Mason City Globe-Gazette (Newspaper) - January 1, 1945, Mason City, Iowa                                NORTH IOWAS DAILY PAPER EDITED FOR THE HOME OF ANO WQINCS I A THE NEWSPAKR THAT Ohe Mans W EARL HALL Managing Editor BROADCAST SCHEDULE Maioa cily Sudjir lit WTAB QalBcr m V EI Ann M CJ City WeJcX7 RSUI CUT p Some People Im Going to Remember DURING my 2 months in the European war theater this past fall virtually all doors were open to meVI was free to go wanted see whom and whatIwanted and perhaps most important to report what I saw arid heard with no other re straints thsh those imposedfor security reasons by war censor ship If I could ever have convinced that taking even a few their precious time iWM Im quite sure lihat I could have had an audience Winston Churchill an4 other members ot his cabinet never took myself that seriously And so I have to confess to you that the one and only topflight in the British coalition gov ferhnient with whom I have an acquaintance is Brendan Bracken minister of information in the ChnrehiU cabinet Be was my host Except for this I probably i would never have met him XOnce I had a fleeting glance fat as he stepped out of his apartment residence to i the car which was waiting for him Another time I made way i for the fabulous little Lord i Beaverbrook and his retinue as they moved down a corridor al i the American embassy in Grps j square longest audience with Bren jlVl dan Bracken took place in thUs off ice suiteat the information i ministrys headquarters in what used to be the administration building of London That 20story structure inciden tally ia said to be the tallest an London I On this particular day a well known Washington columnist had taken apoj shotat Bracken and aiat hia1 Wh from the Bntish peojle and the world the full extent of the dam age which was being wrought on j London by lobot bombs I had I read it on a news agency tele type just before my audience with Mr Bracken What do you think of it I I asked the ruddyfaced tousel haired minister I think of it he re plied is contained in this state ment Ive just prepared He polled a folded sheet al piper from his pocket and opened it for me The opening phrase was If I were an Irresponsible i scurrilous journalist and the re mainder of it was in the same i rugged tone In its style it was j reminiscent of the personal jour fnalism which reached its finest flower here in America back in the days of Horace Greeley and i Charles Dana Well what dp you think of it he asked me after I finished read ing it To be perfectly honest with jyou I I had heard that he wanted people to be J frank with him I think it would be stronger if you toned it down la bit I believe your statement fwould be more effective if you confined yourself to the case at issue and omitted the personali ties W HAT happened to that state ment I never never so far as I know was used inthe London it iwas released for American pa pers I havent been able to llearn The incident however is rather characteristic of Mr Theres nothing subtle about him He knows only the direct method Throughout his journalistic career first in Aus jtralia and then in London as edi Jtor of an important financial he developed the rep utation of saying exactly what he means in language that cant be mistaken This quality in Mm Ive under stood Is what recommended him to Winston Churchill Theirs is a longtime friendship In personal appearance they are about as un like as 2 men could be But their habits of thought are marvelons ly alike i I shall not be forgetting Bren dan Bracken person in this same category is bur American am bassador in London John Winant former governor of New Hamp shire I called on him at his in vitation I thought it would be a mere handshake and quick greet ing But the meeting turned out to be one of the most enjoyable and stimulating hours of my life We talked about a number ot war and BIr Winants connection with it Englands present and future problems in the field of housing and public rhealth the once bitter political feud between Mr Winant and Frank Knox which in the later CoatinoeO on Face 2 j MASON cm IOWA MONDAY JANUAKY 1 MAKES ALL NORTH IOWANS NEIGHBORS naU oi Twa BttUtmSctllta MO 72 YANKS SLASH NAZI ESCAPE GAP HITLER CLAIMS NAZIS TO FIGHT ONTHROUGH46 GoebbeU Hints Germany Might Listen to Terms But Not Surrender By FHAVK BBgESC London UPJ Adolf Hitler broke a silence of nearly 6 months Monday with a defiant warning that Germany was determined to fight on to victory through 1946 or longer if necessary to prevent her dismemberment and enslave ment by the allies Germany never will capitulate though her cities niaybe laid in ruins and her annies thrown back in new reverses Hitler said in a New Years broadcast his first speech since he took to the radio last July to assure his countrymen that the plot against his life had failed Propaganda Minister Faiil Goeb bels who preceded Hitler to the microphone hinted broadly how ever that Germany might listen to peace terms at which Germany need not be ashamed He too rejected all thought of uncondi tional surrender Hitler also issued ah order of the day to his armed forces calling for a life or death fight against the Jewish world con spiracy and predicted that Ger many in the end would break the enemy by counterattacks Neither in the order of the day or in his 90minute radio speech however did Hitler specifically mention the German counterof fense in Belgium whether out of belief that it already had failed or for some other reason Listeners familiar with Hitlers but speech was a recording rather than a direct transmission Though he sounded tired and avoided the pyrotechnics which characterized rrost of his past speeches the broadcast set at rest lor once and all speculation that he was dead mad or severly ill Highlights the speech in cluded German government and people are unshakable in their will and imperturable in their fanatical resolve to fight the war through successfully at any cost even taking into their strie all reverses inflicted on us by the malevolence of fate allied victory tvohld bring about not only the entire dismemberment of Germany the deportation of 15000000 to 20 000000 Germans abroad the en slavement the remainder of our people and the deprivation of Ger man youth but above all the star vation of many millions in ourna tion must and will win the war was a year of severest trials walk less now because I believe that in these days it is ray duty to spend every hour thinking and pondering in order to increase the power of resistance of our armies to introduce better weapons to set up new units and to build up whatever forces can be mobilized In my people Hitler said the allies had counted on victory in 1944 particularly in August following the St Lb breakthrough and the liberation of Paris Never did they imaginevictory to be so near as during the August days of the past year when as one might say one catastrophe chased another he said With somnambulent certainty August 1944 was chosen as the date of Germanys collapse as the month of unconditional surrender and a short while later a meeting of three leading statesmen Presi dent Roosevelt Prime Minister Churchill and Premier Stalin in Berlin before Christmas was ar ranged When hopes of victory faded In BLOCKING NAZI SUPPLY LINKAn important link i the supply route for reinforcements supporting the nazi offensive a Moselle river bridge north of Trier Germany revives a direct hit from attacking Yank Marauder planes At the top of the photo are 4 of the bombers that took part m the attack m foieground a stick of 4 bombs heads eai th German Supply Lines 50 Killed 60 Hurt When Trains Crash on Causeway in Shallows of Salt Lake jure 50 persons died and 60 others were in m the bunday crash ot a speeding Southern Pacific mailexpress a slowlymoving passenger a fog shrouded causeway in shallow wa ters of great Salt Lake Railroad officials believed all the bodies had been taken from the tangled wreckage oi nearly a REED AGE FROM IOWA IS KILLED Meets Death on Mission With 14th Air Force Headquarters 14th Air Force In China Dec 20 Delayed by Cen sor Col William Nor man Heed 27 Marion Iowa ranking active ace of the 14th air Col Hill for enemy planes downed in this theater now in the United States has and Reed had fractional victories were won in the old American volun teef group which gave bonuses forjplanes destroyed Reeds score will go higher post humously because he had victor ies still to be credited officially when he was killed 1 r jj ply hues and proaching with lightning speed they declare August to be the month And once Julyhas arrived he added they are sure to talk of the winter of 1946 as the fixed of colirse the war actually comes to an end not through the capitulation of Ger many for this never will come to pass but through a German vic He ridiculed allied preparations for the occupation of Germany and the setting up of a world state on the grounds that his ene mies apparently do not realize even now that the national social ist state cannotbe replacedeither by bolshevism or by a democratic plutocratic ideology He said Germany was fighting for the survival of the German individual for our country for our 2000 year ojd culture for our children and our childrens chil dren in other words for all that which makes life at all worth liv ing for us Naziism is here to stay Hitler said and the German people now were coming into their own after 3 centuries of setbacks 11 bombers targets Monday for the 10th the Naming of Babies in Iowa Influenced by War Des Moines Iowa oabies apparently was influenced by thewar in 1944 Records in the state health de Jrtment listed the following name among those given Iowa infants during the year Victory 3 Sergeant Faith Hope Cha 2 Freeman Austria Aloroa Wava Joan and Loyd George enhower Douglas MacArthur and Mark often in the news a more than usual number ofpar Is took their first names for jse of their sons One farr named its child Douglas Mac DIES OF INJURIES Sionx City serv wars e greatest f o tained aerial offensives A brief announcement from the U S strategic air force head quarters said U S 8th air force planes were over Germany Mon day morning The Hamburg radio went oil the air indicating the big port might be under attack for the 2nd time within 24 hours Sunday night Lancasters of the RAF bomber command attacked the railroad yard at Osterfeld in the Ruhr and large fires were left burning Other bombers plastered Berlin The air ministry announced j a U U U UJ LimQ that British Mosquitos raided ges tapo headquarters in Oslo Nor way and that Lahcasters escort ed by Mustangs and Spitfires the RAF fighter command and RAF 2nd tactical air force bomhed railroad yards at Voh winkel south of the Ruhr Other Mosquitos attacked and left afire 2 mediumsized enemy merchantmen in Flekke fjord southeast Egersund in south ern Norway The air ministry said 7 planes of the bomber command and 1 of the coastal command were miss ing from the days operations Shooting at Confessed by Negro Waterloo of Police Ralph Davis said Elmore Elder 24 of had admitted shooting Cleveland Nolan 45 Waterloo Negro with a shotgun early Sunday in the citys Negro district Elder was arrested at his home a few hours after Nolans body shot twice through the side nad been found in the snow Davis said 3 other Negroes were being held for investigationas material witnesses toan argument which allegedlypreceded the fatal shopt inu JOHNSTON TO SPEAK Des Moines Johnston president of the United Stales Chamber of Commerce will speaK in Des Moines Feb 16 al a joint meeting of the 8th annual na tional farm institute and the city wide public forum LT COt WnXIABI REED on Mission MAN DIES IN OTTUMWA FIRE 3rd of Sanatorium Is Destroyed by Flames Oltumwa Allen 80 Negro and approximately one third ofthe rambling main building pi Sunnyslope sanatori um was destroyed in a fire here Sunday night Allen a patient died soon alter being removed from the burning structure Already seriously ill smoke he breathed brought death Fire broke out in the basement of the onestory framecontructed tuberculosis hospital about and despite nearzero tempera ture poor water pressure and a high wind 25 patients were re moved safely and a large part of the property saved All of it was damaged however by fire smoke and water Sunnyslope countyowned and operated by an elected board of trustees handled patients from nearly a third of all Iowa coun ties Recently the patient popula tion has beenless than a third of normal due partly to closing of the childrens wing because of a shortage of nurses This situa tion possibly saved lives Sunday night Americans Greet 45 Turn to War Output spots was S25 a person while the tilvs Americans turned once more to re gpm business of producing materials for weapons of war Mon day after ushering in their third wartime new year in the biggest spending spree since the roaring twenties Sunday laws prohibiting the serving of liquor put a damper on Jie gajety in many states but in he majority of the larger cities iTas and crowds jammed nightclubs bars and theaters with open pocketbopks The top tariff in New Yorks night spots was S25 a person while on the west coast the top was a couple at RIocambos Top price to celebrate in Chicago was 1725 a person at the Drake ho tels Camelia House A heavy fog shrouded New Yorks Times Square focal point of the nations new years celebra tion but it failed to keep away the crowds which gathered to cele brate the arrival of 1945 Police estimated that 1000000 persons were jammed in Chicagos loop at 12 oclock At Washington D C most of the citys bars and cocktail lounges were closed in observance of a law prohibiting the sale of any thing stronger than beer and lieht wine on Sundays At the white house which was open to intimate friends of Presi dent Roosevelt and his family the president led in drinking his tra ditional toast to the United States Eggnog was themediunx Midnight church services and family gatherings were the iotif in Washington but thousands of capitol dwellers were attracted u nearby Maryland and New York night spots New Orleans celebrated its noisiest New Years eve since Pearl Harbor as the ban on har bor boat whistles was lifted Mi ami staged its brightest celebra tion since the war began Lights were blazing in the gay winter re sort which has been blacked out since Pearl Harbor and theaters and were packed led a quiet New members of the l h Soldier From Kensett Is Train Victim Sgt Anton P Druskis Omaha win he as next of bin are no tified Araonr civilians injured was AG FerrisCherokee Iowa Mrs Ferris who accampanied him but she apparently was uninjured Fvt Glenn E Youmans was the son of Mr and Mrs Ed Youmans who live on a farm a mile from Kensett dozen cars and locomotive but workmen still toiled Monday to clear away the debris It was one of the worst railroad accidents in the history of the west A woman passenger called it a terrible screaming collision fol lowed by screaming sobbing shrieks of the injured A sailor said a telescoped coach piuvenzed scats ttJ3VSjirffe r The 18car pas enger train first section of the Pacific limited No 21 was running slowly alone the causeway that leads to the trestle crossing Great Salt Lake when it was struck from behind by the second section made up of 20 mail and express cars The locomotive of the second section bored into the rear Pull man of the passenger unit Force ot the impact sent another sleeping car smashing through the dining car and farther ahead slammed one coach into the wooden coach ahead of it Cars of the express section piled up crossways of the track behind the engine some of them sliding down the causeway embankment into water Most of the dead were taken from the rear Pullman car and from the telescoped coach At least 28 were service men Railroad officials refused to haz ard a guess as to the cause the accident but ordered an immedi ate investigation Federal bureau of investigation agents disclosed a preliminary in quiry showed no evidence of sabo tage Mrs A G Ferris of Cherokee Iowa enroute with her husband to visit a daughter Mrs Earl Smith at Berkeley Cal said the crash came as quick as you could clap your hands After the first shock children started to cry and people got all excited she said Yeoman First Class Frederick W Box of Elmira N Y riding in the coach directly ahead of the diner said misery and suffering in one car was heartrending The car was virtually pulver ized seats and bodies crashed to Bodies of the dead hunir from the broken double window Clarence Hebercr of Alameda Ca head steward in the dining car said he and two fellow work ers left the diner only minutes before the impact to go to another car Providence must have been with me he said Hebercr and Student Steward Otis M Tindall also of Alameda praised work of army and navy men attached to two hospital ward cars which were in the passenger train and were undamaged The military aid men did a bangup job Heberer said Previous railroad accidents in the United States in which more than 25 persons were killed in clude one at Greer Mountain Iowa March 21 1910 in which 55 persons lost their lives DIES AFTER FIRE Ottumwa McKcnny 3 daughter of Mr and Mrs Wil liam McKenny died Sunday night from burns received in a fire at the McKenny home while Boris and a younger brother were alone Mrs McKenny arrived home to find the girls clothes ablaze Cause of the fire which did little dam age to the house was not known firemen said 18 Below Is Predicted for Mason City Des afoines was a chilly reception the New Year got in Iowa Monday as sharp biting winds swept the state and temper atures fell to 5 below at Mason City Sioux City Spencer and At lantic The weatherman prom ise any relief from the cold Mon day night and Tuesday but di minishing winds were forecast Temperatures as low as 20 below in the open country ot the north ern sections of the state were pre dicted Monday night The mercury was expected to drop to 10 below in the southern and central areas of the state Diibuque had the high temper ature Sunday with 34 Des Moines had a top ot 26 with a low of 2 below Monday morning Traces precipitation were reported A low of 18 below was predicted for Mason City Monday night and Ames Waterloo Cedar Hapids and Fort Dodge were expected to shiver in 15 below temperatures A predicted drop of 10 below was forecast for Iowa City HOLIDAY TOLL REACHES 170 By THE ASSOCIATED PRESS Swelled by a train wreck in Utah which took about 50 lives the New Years death toll Mon day was at least 170 tor the 3day weekend The train wreck occurred Sun day morning when a 2nd section ot a westbound Southern Pacific train rammed the rear of the first section of the limited near Ogden Utah Traffic accidents led the cause ofholiday deaths accounting for Thirtyseven persons in cluding in of firesMiscellaneous causes re sulted in An Associated showed that 242 were killed diiri ing the New Years holiday last year ISO from traffic causes HEAVY ATTACK IS MADE AT 13 MILE CORRIDOR 3rd Army Shatters Strong CounterAttack by German Troops Paris Third army troops have shattered a strong German counterattack seeking again to pinch off Bastogne while other forces of Lt Gen George S Pat ton were reported Monday be striking heavily northeast to nar row the 13 mile waist of the gian bulge The counterattack cost Marshal von Rundstedt 18 tanks The Germans hit with tanks ar tillery and infantry at Chenogne southwest of Bastogne and north of Letrebols to the southeast At these points the enemy col umns were 5M miles apart Supreme headquarters said the noithern flank of the Ardennes salient was quiet Northeast of the corridor to Bastogne Patterns men were attacking to the northeast Immediately south of Wiltz the 3rd army made some progress northward Farther east the 3rd captured Heisdorf south of the Sure river and 4Vz miles east of Diekirch The battle remained fluid and indecisive Both armies had the same aim To pinch off large segments of opposing troops The Germans once again appeared to be striving for the road center ofBastogne where the 101st airbore division said nuts to von Rundstidts de mand lor surrender Kalhed aim was to pinch ofi the whole western end of thei German sal ient v rered action nine Thup f itanct snid naji of Weather Report FORECAST Mason City Mostly clear and continued cold with diminish ing winds Fair and cold Tues day Expected temperatures of 18 at Mason City Iowa Mostly fair and continued cold Monday night and Tuesday with open country temperatures as low as 20 below in the north ern sections and 10 below in the southern parts Monday night Diminishing winds IN MASON CITY GlobeGazette Weather Statistics Maximum Sunday 15 above Minimum Sunday night 5 below At 8 a m Monday 5 below Snow Trace YEAR AGO Maximum 42 Minimum 10 The figures for Sunday Maximum Saturday 33 Minimum Saturday night 13 At 2 a m Sunday 13 Precip 03 inch Snow inch YEAR AGO Maximum 35 Minimum 7 area in the Saarland headquarters confirm ed the recapture of Rochefort 25 miles nortliwest of Bastogne A front dispatch reportedonly patrol action along the north side of the oulge The determined enemy efforts1 o cut into Hie Bastogne salient from both sides betrayed his anxiety lest this area became a spring board for a drive across the Bel gian waist to trap au estimated 3 to 5 German divisions west o Bastogne Saturday night accounts filially passed by censors Monday said the third army had gained up to 2 miles in B hours in a renewed tank and infantry drive northeastward from the Bastogne sector The at tack was along a 7 mile front west arid southwest of Bastogne It pro gressed smoothly without real re sistance until it reached a point 2 miles south of St Hubert where German defenses stayed the ad vance The southern edges of Moircy II miles west of Bastogne and Remarne 10 miles southwest were reached before the foe cracked down with artillery tanks silf nropelled artillery mortars and small arms Preliminary reports up o 7 p m Saturday said 7 German tiger tanks were destroyed in that push alone Heavy artillery and aerial bombardment was directed upon all 3 Belgian towns but storming heus from the U S army under Lt Gen George S Patton offensive aPPcars to haw had its back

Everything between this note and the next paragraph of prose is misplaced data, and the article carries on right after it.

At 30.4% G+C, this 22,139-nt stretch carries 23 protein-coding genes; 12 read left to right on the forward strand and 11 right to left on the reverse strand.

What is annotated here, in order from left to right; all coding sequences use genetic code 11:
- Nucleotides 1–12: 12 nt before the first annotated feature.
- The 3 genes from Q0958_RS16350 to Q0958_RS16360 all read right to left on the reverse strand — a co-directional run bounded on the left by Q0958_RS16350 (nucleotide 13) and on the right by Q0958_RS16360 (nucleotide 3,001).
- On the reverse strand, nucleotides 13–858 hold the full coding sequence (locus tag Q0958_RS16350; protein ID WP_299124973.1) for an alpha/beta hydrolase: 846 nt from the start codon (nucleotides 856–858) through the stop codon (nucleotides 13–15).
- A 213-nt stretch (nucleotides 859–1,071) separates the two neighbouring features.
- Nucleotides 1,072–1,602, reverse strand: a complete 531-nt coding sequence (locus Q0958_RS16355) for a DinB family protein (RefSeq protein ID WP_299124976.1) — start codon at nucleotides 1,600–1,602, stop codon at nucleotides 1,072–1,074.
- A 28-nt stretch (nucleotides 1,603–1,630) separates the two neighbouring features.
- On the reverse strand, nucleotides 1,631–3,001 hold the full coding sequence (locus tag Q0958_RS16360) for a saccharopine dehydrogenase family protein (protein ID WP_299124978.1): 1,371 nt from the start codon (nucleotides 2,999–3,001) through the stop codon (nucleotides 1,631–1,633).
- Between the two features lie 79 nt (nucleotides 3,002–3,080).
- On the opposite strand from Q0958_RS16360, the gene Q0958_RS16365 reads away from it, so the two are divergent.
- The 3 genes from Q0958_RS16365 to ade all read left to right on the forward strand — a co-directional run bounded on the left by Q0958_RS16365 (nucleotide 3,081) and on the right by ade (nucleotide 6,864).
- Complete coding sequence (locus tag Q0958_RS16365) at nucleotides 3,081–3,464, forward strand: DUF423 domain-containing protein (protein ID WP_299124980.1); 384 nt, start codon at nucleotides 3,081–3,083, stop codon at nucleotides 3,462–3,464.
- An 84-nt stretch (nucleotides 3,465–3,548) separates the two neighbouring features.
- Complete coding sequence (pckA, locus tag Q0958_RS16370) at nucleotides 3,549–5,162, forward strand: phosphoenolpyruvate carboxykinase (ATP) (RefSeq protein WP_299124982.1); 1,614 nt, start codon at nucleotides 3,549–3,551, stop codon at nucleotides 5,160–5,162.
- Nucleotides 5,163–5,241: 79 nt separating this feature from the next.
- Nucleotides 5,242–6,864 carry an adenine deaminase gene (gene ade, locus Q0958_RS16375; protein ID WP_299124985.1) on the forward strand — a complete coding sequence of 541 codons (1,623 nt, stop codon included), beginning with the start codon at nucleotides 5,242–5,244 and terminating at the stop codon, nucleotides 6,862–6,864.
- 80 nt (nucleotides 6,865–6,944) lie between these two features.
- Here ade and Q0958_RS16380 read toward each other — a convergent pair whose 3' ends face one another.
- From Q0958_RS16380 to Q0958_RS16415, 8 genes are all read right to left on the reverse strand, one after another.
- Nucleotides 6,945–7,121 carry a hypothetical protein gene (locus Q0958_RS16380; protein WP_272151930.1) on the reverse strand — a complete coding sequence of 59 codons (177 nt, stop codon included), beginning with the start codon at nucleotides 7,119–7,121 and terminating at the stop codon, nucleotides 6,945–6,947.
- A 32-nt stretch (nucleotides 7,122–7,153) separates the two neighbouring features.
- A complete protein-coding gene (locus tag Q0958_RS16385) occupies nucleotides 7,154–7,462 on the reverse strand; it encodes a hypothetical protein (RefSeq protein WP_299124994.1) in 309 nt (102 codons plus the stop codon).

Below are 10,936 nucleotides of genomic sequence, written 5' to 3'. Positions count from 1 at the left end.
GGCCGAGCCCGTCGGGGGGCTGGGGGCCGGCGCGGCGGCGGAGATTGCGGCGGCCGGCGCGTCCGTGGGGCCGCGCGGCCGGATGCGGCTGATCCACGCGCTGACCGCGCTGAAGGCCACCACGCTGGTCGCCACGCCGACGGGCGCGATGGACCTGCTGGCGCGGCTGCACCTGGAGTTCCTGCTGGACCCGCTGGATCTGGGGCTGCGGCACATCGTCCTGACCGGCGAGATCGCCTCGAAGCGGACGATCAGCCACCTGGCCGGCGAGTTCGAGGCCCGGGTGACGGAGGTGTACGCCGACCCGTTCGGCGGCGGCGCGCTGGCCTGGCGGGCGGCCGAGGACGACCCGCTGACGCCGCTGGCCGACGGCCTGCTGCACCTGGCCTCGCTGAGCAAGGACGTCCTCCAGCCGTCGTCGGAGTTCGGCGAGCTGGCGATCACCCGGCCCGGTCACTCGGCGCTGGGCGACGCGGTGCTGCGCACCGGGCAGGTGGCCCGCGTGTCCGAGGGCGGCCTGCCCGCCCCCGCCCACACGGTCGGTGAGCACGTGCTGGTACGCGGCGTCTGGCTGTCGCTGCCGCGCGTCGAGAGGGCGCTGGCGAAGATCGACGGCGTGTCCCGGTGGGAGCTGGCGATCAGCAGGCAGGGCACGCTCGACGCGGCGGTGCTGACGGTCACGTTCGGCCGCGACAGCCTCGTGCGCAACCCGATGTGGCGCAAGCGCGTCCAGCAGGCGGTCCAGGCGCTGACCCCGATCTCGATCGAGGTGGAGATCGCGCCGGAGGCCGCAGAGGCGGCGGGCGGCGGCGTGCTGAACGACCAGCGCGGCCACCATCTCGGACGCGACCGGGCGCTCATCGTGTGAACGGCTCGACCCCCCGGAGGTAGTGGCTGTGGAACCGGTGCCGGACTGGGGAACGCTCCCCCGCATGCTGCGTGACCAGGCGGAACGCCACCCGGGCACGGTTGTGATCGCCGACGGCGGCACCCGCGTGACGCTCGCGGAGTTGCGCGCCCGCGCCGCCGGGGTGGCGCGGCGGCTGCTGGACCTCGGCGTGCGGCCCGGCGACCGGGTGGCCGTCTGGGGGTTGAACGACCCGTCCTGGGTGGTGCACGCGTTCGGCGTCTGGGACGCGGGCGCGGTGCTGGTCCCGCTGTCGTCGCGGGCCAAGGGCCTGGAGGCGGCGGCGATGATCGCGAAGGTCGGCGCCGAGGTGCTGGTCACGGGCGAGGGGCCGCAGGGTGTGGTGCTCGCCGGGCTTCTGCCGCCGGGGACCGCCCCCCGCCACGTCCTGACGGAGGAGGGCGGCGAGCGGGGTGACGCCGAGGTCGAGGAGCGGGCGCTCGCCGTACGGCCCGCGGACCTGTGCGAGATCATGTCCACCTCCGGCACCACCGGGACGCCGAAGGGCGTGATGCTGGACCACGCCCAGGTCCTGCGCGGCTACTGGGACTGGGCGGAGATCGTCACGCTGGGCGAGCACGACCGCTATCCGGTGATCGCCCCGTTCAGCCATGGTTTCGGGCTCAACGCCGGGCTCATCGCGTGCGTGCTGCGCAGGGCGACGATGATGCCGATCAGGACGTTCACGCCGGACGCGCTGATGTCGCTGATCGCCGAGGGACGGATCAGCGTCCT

From 1607 To The Present